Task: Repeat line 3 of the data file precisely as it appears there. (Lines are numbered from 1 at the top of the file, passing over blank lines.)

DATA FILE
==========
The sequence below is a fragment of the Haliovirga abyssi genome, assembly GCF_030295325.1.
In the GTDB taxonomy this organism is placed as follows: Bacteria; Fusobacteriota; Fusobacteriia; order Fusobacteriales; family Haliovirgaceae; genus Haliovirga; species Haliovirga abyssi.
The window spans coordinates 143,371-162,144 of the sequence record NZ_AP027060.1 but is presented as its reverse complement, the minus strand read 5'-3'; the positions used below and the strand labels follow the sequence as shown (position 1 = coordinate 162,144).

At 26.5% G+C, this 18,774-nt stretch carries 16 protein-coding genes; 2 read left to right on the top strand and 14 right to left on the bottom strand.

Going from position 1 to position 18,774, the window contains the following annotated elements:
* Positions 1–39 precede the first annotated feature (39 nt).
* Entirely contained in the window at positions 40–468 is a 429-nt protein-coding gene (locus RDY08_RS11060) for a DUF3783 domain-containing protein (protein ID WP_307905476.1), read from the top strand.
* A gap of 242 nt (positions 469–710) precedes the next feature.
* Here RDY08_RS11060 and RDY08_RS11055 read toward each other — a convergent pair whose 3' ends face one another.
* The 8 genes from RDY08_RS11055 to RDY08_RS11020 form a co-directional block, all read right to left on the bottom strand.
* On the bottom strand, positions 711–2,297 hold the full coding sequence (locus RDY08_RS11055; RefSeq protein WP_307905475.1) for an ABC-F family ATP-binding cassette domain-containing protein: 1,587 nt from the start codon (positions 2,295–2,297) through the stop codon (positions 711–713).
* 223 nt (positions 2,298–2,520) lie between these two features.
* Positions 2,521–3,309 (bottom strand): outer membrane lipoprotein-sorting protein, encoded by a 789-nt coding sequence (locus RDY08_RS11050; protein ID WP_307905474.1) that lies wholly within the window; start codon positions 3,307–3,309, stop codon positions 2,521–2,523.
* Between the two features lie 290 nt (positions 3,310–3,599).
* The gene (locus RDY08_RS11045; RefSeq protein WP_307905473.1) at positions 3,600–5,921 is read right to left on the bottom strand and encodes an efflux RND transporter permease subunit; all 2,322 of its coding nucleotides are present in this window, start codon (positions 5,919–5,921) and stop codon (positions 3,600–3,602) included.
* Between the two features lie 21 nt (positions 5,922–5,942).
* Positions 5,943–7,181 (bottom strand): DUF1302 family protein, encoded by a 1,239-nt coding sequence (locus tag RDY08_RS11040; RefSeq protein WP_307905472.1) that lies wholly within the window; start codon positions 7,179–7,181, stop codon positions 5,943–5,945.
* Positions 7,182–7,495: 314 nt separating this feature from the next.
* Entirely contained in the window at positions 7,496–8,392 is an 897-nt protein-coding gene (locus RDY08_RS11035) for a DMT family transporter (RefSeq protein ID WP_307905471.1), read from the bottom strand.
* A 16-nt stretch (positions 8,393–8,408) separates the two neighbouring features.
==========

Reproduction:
The window spans coordinates 143,371-162,144 of the sequence record NZ_AP027060.1 but is presented as its reverse complement, the minus strand read 5'-3'; the positions used below and the strand labels follow the sequence as shown (position 1 = coordinate 162,144).